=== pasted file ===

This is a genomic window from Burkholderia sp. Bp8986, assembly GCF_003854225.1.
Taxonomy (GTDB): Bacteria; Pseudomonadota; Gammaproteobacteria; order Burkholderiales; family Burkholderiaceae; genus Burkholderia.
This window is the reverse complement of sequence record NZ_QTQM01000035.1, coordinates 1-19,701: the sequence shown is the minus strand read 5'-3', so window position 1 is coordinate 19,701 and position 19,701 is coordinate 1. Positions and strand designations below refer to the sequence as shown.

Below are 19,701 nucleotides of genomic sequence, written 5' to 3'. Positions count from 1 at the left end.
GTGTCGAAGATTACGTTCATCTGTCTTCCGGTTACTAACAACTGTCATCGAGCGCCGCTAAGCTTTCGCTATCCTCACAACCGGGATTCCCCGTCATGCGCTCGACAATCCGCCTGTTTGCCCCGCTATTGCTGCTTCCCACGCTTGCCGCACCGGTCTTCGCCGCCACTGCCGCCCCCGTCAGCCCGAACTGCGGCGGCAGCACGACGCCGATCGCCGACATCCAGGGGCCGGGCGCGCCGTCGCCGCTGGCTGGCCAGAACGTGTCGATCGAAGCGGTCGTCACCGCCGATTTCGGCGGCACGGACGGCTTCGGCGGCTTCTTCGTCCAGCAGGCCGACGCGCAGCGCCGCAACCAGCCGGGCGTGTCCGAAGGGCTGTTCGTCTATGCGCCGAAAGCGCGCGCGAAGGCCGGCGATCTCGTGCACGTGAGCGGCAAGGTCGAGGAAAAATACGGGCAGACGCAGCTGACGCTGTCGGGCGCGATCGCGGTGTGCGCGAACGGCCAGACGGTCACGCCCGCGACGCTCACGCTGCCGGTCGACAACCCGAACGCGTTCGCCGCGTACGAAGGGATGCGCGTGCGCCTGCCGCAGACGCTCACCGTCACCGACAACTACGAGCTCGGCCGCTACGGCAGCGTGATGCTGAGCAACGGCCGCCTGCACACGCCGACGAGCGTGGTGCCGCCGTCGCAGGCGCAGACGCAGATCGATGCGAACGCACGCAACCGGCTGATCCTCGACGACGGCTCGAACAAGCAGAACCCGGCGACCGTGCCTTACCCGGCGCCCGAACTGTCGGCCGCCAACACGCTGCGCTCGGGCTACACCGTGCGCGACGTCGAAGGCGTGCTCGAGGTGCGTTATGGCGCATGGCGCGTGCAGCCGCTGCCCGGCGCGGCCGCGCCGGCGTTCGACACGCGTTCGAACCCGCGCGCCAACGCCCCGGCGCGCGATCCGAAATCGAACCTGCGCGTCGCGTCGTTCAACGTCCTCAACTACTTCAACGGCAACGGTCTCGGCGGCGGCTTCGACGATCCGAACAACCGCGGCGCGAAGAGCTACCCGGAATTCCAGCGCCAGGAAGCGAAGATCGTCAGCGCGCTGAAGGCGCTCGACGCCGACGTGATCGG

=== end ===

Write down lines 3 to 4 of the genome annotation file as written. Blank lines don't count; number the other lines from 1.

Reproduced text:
This window is the reverse complement of sequence record NZ_QTQM01000035.1, coordinates 1-19,701: the sequence shown is the minus strand read 5'-3', so window position 1 is coordinate 19,701 and position 19,701 is coordinate 1. Positions and strand designations below refer to the sequence as shown.

Below are 19,701 nucleotides of genomic sequence, written 5' to 3'. Positions count from 1 at the left end.